May 2021 - Repair or replace? Our services are designed to suit you
Published on: 10/05/2021
GD Rectifiers discuss the engineering options and benefits of repairing or replacing semiconductor rectifiers
The manufacturing sector up until now has worked to a linear business model based on ‘take, make, use and dispose’, but with changing times and an eco-friendlier audience, could the future focus be repairing or remanufacturing instead.
A regenerative model in which components are used multiple times is hailed by many for its economic and environmental advantages. When a rectifier breaks, it is frustrating and inconvenient and it’s not always straight forward to deal with. Manufacturers are faced to make a decision on what to do next, replace it with a new component, repair it or remanufacture it.
Aspects to consider
Replacing a rectifier is usually an engineer or buyers first choice but it is not necessarily the easiest or cheapest option. Often repairing the part would be the effective solution to minimise downtime and benefit the environment.
Engineers should always consider what approach they would take if their equipment breaks down. The first factor to be considered is, whether or not the rectifier is still covered by it’s warranty which will usually only cover the first year. After the first year, engineers will often apply the 50/50 rule, which states that repairing makes sense when the sum of the spare parts and labour expense does not exceed half of the product original value.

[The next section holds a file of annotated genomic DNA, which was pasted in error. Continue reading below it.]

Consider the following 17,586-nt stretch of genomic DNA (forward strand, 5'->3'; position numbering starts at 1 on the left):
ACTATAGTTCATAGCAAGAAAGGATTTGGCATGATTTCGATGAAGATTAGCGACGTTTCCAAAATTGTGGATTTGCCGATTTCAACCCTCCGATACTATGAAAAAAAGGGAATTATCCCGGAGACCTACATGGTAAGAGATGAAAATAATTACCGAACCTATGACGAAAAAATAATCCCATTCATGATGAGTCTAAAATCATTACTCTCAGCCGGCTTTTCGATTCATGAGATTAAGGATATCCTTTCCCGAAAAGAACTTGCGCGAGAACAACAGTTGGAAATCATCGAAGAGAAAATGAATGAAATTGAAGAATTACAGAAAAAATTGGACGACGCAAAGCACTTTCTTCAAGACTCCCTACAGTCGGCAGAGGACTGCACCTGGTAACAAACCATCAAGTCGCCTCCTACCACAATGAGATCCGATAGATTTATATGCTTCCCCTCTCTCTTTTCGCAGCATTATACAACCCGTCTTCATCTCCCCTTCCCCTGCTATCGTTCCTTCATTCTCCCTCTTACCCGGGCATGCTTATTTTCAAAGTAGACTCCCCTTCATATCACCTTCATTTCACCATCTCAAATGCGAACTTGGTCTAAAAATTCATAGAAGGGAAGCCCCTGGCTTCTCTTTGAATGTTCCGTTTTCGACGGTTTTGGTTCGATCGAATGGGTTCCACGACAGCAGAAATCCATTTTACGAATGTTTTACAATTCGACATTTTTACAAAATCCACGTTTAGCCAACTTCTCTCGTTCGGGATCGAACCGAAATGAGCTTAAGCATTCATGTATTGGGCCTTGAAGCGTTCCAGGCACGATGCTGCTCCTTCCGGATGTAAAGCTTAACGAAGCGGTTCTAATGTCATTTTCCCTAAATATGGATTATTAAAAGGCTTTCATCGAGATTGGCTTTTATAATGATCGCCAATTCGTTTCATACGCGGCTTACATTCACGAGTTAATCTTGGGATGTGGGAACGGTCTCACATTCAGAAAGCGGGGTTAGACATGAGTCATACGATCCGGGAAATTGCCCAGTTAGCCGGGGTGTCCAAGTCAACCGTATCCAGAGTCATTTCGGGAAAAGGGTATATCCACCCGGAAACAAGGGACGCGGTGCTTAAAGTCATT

However, supporters of the circular business approach will tend to disagree and believe that it is always worth remanufacturing or repairing unless the cost surpasses that of buying a brand-new unit.
Another aspect to consider is if the equipment required is still being produced by the original equipment manufacturer (OEM) or if it has been made obsolete. In this case, you can rely on GD Rectifiers to supply you with a quick solution and a repaired or replacement rectifier.
GD Rectifiers offers a repair and replacement service for faulty or aging semiconductor rectifiers, converters, inverters and regulators, helping you get your equipment back up and running when your rectifier breaks down.